Show “visible displays of support” for immigrant-origin students and communities.  GLSEN has documented the power of “visible displays of support” for improving school climate, sense of safety and belonging, and school engagement and performance for LGBTQ+ students.26 Schools should commit to demonstrating support for immigrant-origin students and communities explicitly or “signaling affirmation”27 and can do so in a number of ways: (a) visual, public displays, such as signs and posters; (b) written forms of affirmation, such as emails of support from administration; and (c) verbal affirmation from educators who speak directly to students in classrooms. All have been shown to have a positive influence on students’ sense of belonging and acceptance in school.28

Implement Inclusive and Supportive Practices for Immigrant Families

Ensure access to adequate translation and interpretation services. Despite federal and state laws mandating that school districts provide education-related information to families in languages that they understand, serious obstacles still exist. At a minimum, schools should guarantee that family members have access to appropriate translations and, when necessary, interpretation services when they attend school events, interact with school personnel, and  receive any information about their children’s education. These services should be well advertised in multiple formats and outlets so that families know they exist and see their children’s schools making concerted efforts to engage with them.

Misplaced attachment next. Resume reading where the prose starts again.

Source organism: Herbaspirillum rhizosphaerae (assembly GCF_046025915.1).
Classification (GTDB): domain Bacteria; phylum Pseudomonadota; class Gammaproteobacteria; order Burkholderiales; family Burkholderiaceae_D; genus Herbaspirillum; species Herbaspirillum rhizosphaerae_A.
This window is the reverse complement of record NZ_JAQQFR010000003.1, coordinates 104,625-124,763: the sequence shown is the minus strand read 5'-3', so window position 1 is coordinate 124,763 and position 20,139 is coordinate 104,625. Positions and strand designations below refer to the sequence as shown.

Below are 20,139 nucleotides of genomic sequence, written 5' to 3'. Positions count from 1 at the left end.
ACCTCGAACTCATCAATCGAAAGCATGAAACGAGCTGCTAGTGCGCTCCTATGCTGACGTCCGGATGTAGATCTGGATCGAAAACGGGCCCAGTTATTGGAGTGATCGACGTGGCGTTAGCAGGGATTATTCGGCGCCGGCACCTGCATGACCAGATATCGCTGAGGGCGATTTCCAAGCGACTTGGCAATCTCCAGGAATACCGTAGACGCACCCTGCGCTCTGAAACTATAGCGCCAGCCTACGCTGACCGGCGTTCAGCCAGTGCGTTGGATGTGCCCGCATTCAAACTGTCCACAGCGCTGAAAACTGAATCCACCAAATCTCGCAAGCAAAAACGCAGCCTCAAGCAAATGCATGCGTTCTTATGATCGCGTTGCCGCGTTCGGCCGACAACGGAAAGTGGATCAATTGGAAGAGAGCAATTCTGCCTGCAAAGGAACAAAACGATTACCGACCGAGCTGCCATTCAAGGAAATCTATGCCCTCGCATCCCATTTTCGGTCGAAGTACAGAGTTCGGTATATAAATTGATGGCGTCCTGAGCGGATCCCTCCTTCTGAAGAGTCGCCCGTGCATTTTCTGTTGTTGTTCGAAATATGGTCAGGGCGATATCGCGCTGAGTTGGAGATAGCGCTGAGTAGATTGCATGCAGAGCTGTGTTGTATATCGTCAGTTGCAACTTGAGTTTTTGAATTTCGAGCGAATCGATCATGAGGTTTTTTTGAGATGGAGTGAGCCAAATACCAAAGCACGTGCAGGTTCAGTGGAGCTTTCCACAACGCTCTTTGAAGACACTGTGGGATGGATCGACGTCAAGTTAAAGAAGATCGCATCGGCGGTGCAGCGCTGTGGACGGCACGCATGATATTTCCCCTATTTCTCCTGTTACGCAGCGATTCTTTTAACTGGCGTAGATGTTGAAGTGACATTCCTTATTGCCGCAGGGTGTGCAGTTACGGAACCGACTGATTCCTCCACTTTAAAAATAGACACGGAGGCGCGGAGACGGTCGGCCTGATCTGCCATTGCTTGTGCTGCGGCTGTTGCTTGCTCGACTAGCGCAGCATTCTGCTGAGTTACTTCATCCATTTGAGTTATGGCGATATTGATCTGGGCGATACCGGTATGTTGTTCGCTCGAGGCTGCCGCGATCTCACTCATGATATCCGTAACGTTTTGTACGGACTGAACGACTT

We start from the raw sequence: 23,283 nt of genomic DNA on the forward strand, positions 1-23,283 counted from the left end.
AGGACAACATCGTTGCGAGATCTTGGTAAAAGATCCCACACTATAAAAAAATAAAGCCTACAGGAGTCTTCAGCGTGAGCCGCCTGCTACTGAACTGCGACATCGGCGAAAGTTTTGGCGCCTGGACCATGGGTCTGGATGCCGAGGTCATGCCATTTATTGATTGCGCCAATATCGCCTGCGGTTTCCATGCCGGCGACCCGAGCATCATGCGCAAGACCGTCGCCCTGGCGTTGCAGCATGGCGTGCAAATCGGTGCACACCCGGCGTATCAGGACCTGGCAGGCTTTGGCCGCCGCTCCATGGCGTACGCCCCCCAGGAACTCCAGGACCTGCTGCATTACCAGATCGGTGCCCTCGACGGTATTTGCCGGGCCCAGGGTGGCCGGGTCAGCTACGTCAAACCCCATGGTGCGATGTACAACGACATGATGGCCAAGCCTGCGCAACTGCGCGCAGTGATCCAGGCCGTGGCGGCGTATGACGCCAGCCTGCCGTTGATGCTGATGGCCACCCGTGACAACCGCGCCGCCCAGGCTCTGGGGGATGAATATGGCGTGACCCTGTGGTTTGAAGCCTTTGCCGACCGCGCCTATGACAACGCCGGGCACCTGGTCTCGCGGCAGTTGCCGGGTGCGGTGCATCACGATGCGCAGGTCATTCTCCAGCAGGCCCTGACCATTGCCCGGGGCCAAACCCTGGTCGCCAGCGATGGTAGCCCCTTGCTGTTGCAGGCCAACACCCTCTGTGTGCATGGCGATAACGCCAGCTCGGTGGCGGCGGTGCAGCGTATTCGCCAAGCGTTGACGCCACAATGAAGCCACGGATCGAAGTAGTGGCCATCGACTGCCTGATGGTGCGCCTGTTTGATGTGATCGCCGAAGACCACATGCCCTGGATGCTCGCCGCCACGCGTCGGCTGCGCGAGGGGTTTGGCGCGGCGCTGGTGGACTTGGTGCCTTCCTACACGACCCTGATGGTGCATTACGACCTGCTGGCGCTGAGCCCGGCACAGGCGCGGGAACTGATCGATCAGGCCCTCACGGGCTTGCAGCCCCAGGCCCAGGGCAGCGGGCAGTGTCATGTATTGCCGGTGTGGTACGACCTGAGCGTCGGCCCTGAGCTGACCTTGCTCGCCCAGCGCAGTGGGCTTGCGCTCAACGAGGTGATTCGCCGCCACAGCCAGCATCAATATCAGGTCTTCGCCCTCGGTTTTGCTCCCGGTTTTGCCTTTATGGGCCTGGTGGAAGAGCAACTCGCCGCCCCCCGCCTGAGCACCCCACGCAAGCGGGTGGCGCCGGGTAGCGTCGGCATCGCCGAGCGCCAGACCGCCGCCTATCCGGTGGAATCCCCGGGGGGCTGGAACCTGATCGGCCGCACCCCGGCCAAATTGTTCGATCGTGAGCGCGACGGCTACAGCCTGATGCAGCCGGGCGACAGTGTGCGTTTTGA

Provide information to immigrant families about legal and educational rights and services. To foster stronger ties with immigrant families, districts should provide information about immigrants’ legal and educational rights and direct them to available services and supports. This may include hosting legal workshops and “know your rights” events and serving as a liaison between families and community members with resources and expertise in these areas. School districts can also affirmatively demonstrate their commitment to inclusion of undocumented students and families through visible messages and outreach as well as by reducing the complexity and demands of school-enrollment procedures.

Training and Support for School Personnel

Principals, teachers, social workers, school psychologists, and other personnel working in classrooms have daily direct contact with students living in a national context of restrictive immigration policies, enforcement, and xenophobia.29 As a result, they may be best positioned to identify and respond to students who are experiencing the detrimental effects of these harmful policies. Yet school personnel are rarely taught about immigration policies and immigrants’ rights or trained to address the consequences of students’ immigration-related fears, anxiety, and trauma.30